Side effects can occur with any type of treatment for cancer of unknown primary (CUP), but not everyone has them or experiences them in the same way. Side effects of chemotherapy will depend mainly on:
Side effects can happen any time during chemotherapy. Some may happen during, immediately after, or a few days or weeks after chemotherapy. Most side effects go away after chemotherapy is finished. However, some side effects may persist for a while because it takes time for healthy cells to recover from the effects of chemotherapy. Late side effects can occur months or years after chemotherapy. Some side effects may last a long time or be permanent.
It is important to report side effects to the healthcare team. Doctors may also grade (measure) how severe certain side effects are. Sometimes chemotherapy treatments need to be adjusted if side effects are severe.
Bone marrow suppression is a condition in which one or more of the main types of blood cells are decreased.
Low blood cell counts occur because of chemotherapy's effect on blood cells made in the bone marrow. Blood counts often reach their lowest level about 7–14 days after chemotherapy. Bone marrow suppression is the most common and most serious side effect. When it happens, the dose of chemotherapy is usually adjusted right away or chemotherapy may have to be stopped temporarily.
Nausea and vomiting, fatigue, or a buildup of waste products as cancer cells die can cause loss of appetite. Some chemotherapy drugs used to treat CUP may cause temporary changes in taste and smell, which can make foods seem less appetizing. Some people lose interest in food completely and don't eat, even though they know they need to. This can lead to weight loss and malnutrition. Maintaining good nutrition during and after chemotherapy is important to help a person recover from treatment.
Not all chemotherapy drugs cause nausea and vomiting. Individual drugs vary in their effects, but nausea and vomiting are more likely when combinations of chemotherapy drugs are given to treat CUP.
Nausea and vomiting can occur within the first few hours after chemotherapy drugs are given and usually last about 24 hours. However, delayed nausea and vomiting may continue for a few days after treatment. Some people may have anticipatory nausea after a few treatments, where they feel nauseated even before treatment is given because they expect to be sick.
A sore mouth (also called stomatitis or oral mucositis) occurs because of chemotherapy's effect on cells inside the mouth. Some of the drugs used to treat cancer of unknown primary (CUP) can cause a sore mouth. A sore mouth occurs about a week (5–14 days) after chemotherapy is started. It often improves on its own a few weeks after treatment is finished.
Painful mouth sores, ulcers in the mouth and mouth infections can sometimes develop. Thorough, regular mouth care can help prevent a sore mouth and reduce infection. The healthcare team will give instructions about how often to clean and rinse the mouth and what to use. Pain medicines or special oral solutions may be needed to relieve pain.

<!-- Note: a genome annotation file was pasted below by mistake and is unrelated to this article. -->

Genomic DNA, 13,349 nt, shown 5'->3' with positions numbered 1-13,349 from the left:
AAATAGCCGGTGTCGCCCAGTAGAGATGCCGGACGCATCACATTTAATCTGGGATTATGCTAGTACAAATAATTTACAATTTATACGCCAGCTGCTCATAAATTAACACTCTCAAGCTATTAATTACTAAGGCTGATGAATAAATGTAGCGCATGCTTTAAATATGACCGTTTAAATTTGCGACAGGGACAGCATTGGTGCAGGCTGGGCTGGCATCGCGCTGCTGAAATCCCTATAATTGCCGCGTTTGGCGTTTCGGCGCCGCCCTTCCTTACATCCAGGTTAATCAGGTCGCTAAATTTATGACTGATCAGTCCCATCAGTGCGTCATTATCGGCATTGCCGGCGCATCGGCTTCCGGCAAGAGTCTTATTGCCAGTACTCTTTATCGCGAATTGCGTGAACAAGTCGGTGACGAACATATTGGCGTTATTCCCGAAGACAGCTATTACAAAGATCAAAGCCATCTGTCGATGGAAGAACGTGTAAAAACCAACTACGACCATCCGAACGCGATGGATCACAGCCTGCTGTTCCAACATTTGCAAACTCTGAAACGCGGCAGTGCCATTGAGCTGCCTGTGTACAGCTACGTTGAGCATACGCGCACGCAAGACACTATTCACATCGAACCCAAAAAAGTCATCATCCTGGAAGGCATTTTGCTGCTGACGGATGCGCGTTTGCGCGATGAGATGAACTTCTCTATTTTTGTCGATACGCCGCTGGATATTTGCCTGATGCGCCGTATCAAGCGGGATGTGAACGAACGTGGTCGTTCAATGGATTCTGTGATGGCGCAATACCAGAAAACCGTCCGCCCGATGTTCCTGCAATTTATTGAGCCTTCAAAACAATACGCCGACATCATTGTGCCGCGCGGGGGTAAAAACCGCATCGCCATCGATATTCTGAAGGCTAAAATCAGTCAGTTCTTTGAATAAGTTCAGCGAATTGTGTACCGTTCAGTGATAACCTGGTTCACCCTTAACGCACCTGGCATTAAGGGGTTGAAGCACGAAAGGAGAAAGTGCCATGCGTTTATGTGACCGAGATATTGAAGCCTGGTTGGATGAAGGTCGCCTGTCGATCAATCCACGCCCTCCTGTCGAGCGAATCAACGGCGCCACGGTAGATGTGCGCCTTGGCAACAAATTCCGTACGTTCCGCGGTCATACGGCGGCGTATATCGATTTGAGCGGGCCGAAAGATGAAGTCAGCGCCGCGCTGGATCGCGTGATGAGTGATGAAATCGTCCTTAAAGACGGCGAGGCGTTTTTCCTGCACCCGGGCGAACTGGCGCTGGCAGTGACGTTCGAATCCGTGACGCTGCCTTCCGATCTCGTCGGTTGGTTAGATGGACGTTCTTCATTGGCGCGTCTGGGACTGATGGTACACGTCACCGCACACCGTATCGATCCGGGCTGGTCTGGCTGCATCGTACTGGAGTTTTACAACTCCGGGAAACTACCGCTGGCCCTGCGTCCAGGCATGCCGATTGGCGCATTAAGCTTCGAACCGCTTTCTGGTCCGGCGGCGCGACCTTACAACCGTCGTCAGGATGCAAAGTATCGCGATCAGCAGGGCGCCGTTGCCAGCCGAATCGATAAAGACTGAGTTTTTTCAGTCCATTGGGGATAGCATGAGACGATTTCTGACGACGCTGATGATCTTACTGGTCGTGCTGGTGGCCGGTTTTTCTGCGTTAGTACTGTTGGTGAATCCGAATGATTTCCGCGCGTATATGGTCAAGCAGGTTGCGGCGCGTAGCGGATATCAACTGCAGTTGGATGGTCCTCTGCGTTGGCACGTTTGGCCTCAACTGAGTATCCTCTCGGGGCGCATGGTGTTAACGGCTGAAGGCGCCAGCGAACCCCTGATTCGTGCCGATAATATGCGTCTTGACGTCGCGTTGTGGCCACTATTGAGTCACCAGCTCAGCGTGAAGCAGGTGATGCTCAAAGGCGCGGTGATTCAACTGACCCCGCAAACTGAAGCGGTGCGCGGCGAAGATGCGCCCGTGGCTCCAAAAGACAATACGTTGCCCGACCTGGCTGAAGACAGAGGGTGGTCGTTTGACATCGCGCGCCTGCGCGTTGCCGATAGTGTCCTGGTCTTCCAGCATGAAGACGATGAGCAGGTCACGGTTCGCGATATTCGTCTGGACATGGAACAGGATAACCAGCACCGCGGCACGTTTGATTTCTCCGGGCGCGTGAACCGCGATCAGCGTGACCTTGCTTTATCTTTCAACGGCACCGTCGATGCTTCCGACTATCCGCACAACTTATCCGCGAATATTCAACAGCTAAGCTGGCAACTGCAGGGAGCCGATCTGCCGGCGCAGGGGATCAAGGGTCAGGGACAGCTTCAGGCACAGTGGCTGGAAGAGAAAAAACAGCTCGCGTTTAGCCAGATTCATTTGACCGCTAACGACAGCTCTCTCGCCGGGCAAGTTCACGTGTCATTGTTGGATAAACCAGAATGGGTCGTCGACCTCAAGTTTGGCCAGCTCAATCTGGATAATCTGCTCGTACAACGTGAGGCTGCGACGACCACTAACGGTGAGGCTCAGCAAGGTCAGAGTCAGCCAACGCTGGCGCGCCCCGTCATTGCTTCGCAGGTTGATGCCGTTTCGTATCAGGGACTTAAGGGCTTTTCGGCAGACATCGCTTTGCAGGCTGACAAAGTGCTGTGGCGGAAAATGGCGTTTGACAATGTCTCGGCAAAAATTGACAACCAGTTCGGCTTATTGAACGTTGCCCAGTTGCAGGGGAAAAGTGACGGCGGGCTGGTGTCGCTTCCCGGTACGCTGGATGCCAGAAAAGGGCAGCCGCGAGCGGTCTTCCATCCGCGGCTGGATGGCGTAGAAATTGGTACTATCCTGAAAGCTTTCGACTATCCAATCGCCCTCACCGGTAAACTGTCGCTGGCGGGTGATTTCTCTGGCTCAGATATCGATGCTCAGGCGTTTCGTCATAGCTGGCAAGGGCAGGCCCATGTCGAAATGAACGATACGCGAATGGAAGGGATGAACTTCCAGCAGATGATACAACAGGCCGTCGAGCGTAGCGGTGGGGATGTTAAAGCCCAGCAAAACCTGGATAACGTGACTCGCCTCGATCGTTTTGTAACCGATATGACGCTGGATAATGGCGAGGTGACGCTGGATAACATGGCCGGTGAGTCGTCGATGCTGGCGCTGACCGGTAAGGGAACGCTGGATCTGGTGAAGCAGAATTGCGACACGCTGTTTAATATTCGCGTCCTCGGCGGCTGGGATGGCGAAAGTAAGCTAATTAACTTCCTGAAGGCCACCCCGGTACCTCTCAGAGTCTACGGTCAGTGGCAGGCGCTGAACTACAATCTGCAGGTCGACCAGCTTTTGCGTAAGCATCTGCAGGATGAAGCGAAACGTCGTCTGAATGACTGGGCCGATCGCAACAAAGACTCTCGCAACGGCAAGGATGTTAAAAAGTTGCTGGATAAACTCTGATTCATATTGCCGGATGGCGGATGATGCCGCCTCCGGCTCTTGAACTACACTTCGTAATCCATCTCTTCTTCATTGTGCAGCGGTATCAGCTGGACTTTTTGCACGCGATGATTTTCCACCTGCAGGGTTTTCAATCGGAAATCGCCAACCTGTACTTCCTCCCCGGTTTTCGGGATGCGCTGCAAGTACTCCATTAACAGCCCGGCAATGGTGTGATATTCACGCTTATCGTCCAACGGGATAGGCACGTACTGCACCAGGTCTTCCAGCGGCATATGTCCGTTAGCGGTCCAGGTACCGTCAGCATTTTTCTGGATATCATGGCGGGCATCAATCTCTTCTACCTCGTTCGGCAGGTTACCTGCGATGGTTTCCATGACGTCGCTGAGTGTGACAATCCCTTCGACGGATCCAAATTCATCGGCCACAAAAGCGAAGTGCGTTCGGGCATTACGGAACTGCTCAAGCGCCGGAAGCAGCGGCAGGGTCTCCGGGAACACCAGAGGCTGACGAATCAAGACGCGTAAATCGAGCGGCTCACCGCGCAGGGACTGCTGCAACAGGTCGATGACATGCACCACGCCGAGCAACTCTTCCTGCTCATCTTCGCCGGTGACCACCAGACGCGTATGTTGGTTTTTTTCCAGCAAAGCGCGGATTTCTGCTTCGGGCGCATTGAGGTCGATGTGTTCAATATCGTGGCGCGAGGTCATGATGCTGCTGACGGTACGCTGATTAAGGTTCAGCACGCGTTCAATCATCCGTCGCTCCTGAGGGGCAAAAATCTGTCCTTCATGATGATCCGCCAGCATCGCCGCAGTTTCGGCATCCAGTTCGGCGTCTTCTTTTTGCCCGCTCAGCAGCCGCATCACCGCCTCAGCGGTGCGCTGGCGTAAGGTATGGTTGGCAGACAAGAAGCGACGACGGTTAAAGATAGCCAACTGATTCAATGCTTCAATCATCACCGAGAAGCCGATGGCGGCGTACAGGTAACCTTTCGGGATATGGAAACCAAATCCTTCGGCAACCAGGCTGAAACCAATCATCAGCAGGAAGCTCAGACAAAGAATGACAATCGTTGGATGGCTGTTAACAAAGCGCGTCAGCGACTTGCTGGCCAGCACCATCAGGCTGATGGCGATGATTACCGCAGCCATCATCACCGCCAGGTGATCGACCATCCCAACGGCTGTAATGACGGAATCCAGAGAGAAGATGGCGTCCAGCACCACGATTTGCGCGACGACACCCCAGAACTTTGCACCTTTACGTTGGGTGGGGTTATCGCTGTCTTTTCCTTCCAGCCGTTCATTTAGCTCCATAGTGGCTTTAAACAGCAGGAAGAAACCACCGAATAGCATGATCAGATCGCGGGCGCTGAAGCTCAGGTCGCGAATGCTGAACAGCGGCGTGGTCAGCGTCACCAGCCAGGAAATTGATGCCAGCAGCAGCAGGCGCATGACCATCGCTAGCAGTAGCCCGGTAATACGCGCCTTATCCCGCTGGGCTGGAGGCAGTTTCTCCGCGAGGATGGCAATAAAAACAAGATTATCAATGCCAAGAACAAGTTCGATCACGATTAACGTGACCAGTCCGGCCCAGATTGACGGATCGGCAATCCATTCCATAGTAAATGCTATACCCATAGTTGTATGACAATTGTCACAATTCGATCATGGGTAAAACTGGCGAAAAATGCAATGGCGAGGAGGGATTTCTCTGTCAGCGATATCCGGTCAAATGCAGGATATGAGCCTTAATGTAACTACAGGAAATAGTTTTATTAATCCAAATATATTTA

Diarrhea is an increase in the number and looseness of stools. It occurs because chemotherapy drugs often affect the cells that line the gastrointestinalgastrointestinalReferring to or having to do with the digestive organs, particularly the stomach, small intestine and large intestine. tract. Many factors increase the risk of diarrhea, including the type and dose of chemotherapy drug used. Diarrhea is often worse when combinations of drugs are given. Diarrhea occurs soon after chemotherapy starts and can continue for up to 2 weeks after treatment has ended.
Fatigue causes a person to feel more tired than usual and can interfere with daily activities and sleep. It occurs for a variety of reasons. Fatigue may be caused by anemiaanemiaA reduction in the number of healthy red blood cells., specific drugs, poor appetite or depression. It may also be related to toxic substances that are produced when cancer cells are destroyed. Fatigue can occur days after a chemotherapy treatment cycle and may get better as time goes by. Fatigue can continue long after the person has finished cancer treatment.
Some of the drugs used to treat CUP can cause numbness and tingling (pins-and-needles) or burning sensation in the hands or feet. This may be a sign of peripheral nerve damage (peripheral neuropathy).
Nerve damage is often related to the dose of the chemotherapy drug given. Most people experience temporary nervous system problems. In a few people, nervous system damage can become a long-term problem. Nervous system damage can develop months or years after treatment and may take months to go away.
Note: Other side effects may occur. For more detailed information on specific drugs, go to sources of drug information.
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